How to make algorithm for an artificial intelligence line follower.

Discussion in 'Programmer's Corner' started by RRITESH KAKKAR, Oct 25, 2011.

  1. RRITESH KAKKAR

    Thread Starter Senior Member

    Jun 29, 2010
    2,831
    89
    hi guys,

    I have decided to make a line follower robot which sound easier but viewing the arena of it.
    makes me confuse how to make control over robot for deciding the right path asgive here in end.


    any help will be appreciated,
    thanks
     
    Last edited: Oct 25, 2011
  2. thatoneguy

    AAC Fanatic!

    Feb 19, 2009
    6,357
    718
    Many line following algorithms are out there as open source.

    To get a start from scratch on it, simply "think like the robot", e.g. assume you only have the inputs and outputs your uC has. What do you store to know which way to turn if you run off a line? What do you "see" when the line is curving?

    5 sensors are often used for line following, though you can get by with 2 or even 1. The extra sensors will help decide what to do when the bot crosses a line at a 90 degree angle. Going back to "thinking like the bot", what would the sensors give for input in such a case? What should the motors do?

    Generally, you need the robot to figure out the following:
    1) Find a line, either light on dark or dark on light, you can start with it hardcoded for dark on light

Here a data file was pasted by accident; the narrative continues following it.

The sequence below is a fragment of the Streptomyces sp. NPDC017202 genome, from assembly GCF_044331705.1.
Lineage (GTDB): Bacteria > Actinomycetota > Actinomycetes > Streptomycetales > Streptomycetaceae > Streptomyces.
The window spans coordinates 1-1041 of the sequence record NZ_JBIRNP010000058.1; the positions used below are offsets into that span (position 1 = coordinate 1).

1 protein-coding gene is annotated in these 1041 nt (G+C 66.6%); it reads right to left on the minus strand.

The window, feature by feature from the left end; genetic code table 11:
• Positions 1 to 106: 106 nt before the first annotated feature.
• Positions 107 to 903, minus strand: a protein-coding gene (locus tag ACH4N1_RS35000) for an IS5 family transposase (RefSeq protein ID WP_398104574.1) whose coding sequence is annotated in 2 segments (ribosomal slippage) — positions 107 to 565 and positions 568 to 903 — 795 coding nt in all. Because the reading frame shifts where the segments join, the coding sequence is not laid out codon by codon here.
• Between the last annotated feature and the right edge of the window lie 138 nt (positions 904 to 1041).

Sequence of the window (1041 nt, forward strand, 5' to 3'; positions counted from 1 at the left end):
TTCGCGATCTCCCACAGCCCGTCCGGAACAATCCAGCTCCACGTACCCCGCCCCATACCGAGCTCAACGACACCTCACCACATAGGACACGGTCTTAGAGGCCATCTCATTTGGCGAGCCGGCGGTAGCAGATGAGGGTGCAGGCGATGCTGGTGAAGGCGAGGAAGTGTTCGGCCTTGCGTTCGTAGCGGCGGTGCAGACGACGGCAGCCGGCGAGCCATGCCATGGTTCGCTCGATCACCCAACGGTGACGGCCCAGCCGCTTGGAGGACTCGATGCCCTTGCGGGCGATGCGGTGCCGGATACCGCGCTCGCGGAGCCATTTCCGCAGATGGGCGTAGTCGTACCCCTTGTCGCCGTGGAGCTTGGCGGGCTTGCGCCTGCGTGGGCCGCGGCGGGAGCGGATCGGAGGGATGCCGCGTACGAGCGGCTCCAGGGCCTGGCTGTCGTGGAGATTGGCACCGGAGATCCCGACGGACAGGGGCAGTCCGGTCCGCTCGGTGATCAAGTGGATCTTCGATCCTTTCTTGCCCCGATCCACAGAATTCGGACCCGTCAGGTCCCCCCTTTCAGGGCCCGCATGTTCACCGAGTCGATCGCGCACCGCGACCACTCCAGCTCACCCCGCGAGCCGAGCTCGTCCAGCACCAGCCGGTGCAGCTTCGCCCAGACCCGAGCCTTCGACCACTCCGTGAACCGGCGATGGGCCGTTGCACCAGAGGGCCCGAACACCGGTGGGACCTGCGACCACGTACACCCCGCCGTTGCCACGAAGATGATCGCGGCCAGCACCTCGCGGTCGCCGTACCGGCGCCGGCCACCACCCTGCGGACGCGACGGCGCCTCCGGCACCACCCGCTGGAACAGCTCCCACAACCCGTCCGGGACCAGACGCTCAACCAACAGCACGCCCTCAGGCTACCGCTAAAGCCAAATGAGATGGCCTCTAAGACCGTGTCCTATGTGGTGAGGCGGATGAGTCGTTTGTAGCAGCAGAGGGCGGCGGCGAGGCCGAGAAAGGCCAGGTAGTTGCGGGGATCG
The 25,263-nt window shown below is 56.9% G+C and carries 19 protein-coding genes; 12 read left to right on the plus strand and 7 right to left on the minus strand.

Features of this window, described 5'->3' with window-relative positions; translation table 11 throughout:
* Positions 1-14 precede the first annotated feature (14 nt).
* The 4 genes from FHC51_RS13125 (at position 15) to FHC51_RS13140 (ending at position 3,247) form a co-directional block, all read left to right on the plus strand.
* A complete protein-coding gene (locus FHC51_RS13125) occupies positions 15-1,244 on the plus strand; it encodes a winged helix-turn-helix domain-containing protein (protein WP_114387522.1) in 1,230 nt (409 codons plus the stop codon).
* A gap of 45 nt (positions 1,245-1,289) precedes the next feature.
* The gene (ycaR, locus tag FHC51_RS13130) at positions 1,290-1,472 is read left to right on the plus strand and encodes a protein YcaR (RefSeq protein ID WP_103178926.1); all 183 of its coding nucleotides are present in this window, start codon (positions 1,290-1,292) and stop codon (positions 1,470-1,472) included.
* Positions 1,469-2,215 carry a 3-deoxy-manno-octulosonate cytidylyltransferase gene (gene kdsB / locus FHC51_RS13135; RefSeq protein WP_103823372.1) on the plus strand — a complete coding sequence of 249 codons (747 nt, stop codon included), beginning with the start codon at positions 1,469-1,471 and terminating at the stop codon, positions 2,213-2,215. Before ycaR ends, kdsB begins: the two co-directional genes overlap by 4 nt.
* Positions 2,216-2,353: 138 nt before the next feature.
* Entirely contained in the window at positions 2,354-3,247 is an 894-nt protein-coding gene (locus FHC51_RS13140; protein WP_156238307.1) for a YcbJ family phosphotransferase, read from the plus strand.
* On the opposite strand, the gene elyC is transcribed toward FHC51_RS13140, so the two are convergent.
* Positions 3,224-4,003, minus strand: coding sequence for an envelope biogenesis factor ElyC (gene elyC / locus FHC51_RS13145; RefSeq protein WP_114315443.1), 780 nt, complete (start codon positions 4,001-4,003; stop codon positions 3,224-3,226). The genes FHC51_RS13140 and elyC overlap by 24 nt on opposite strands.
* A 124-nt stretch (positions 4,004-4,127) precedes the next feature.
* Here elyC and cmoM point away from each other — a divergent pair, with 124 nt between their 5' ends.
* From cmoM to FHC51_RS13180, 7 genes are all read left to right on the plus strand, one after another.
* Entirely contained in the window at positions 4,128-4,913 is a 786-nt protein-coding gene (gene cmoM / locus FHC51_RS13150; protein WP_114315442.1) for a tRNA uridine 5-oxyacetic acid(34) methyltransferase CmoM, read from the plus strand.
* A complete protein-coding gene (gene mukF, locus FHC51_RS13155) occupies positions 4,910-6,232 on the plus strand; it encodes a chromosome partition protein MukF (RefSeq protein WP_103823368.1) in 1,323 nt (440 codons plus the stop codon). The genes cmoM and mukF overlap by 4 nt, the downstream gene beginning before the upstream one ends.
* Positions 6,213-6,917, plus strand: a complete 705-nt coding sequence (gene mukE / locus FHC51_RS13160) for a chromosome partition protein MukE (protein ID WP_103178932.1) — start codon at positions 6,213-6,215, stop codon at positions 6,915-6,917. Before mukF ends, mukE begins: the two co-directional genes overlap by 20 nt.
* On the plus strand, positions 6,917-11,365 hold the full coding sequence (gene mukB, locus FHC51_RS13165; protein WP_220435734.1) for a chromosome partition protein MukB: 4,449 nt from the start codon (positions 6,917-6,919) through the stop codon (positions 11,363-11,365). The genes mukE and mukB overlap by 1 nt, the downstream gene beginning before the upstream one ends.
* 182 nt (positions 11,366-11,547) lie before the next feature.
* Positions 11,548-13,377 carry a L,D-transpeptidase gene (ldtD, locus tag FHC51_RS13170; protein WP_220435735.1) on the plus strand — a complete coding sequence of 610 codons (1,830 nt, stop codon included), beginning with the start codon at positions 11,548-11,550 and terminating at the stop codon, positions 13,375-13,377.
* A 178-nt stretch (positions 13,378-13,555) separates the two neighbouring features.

2) how to follow the line, keep the sensor over the line, when it hits an edge, other sensors will let you know which way the line went, but with a single sensor, you need to stop and pivot back and forth to find an edge again to continue.

    3) Deal with curves in line, part of #2

    4) Deal with perpendicular intersection

    5) Obstacle detection at all times in forward direction so if off course, it won't ram into something you didn't intend to.

    6) Advanced: How to handle oblique intersections, the contests usually state how they should be handled, so that needs to be an option that can be set if you are entering contests.

    7) Keep track of any indecision points so you can work through the code and give it a better answer.

    There really isn't any "Artificial Intelligence". An autonomous robot is only as smart as the person who programmed it, and what he included in foresight.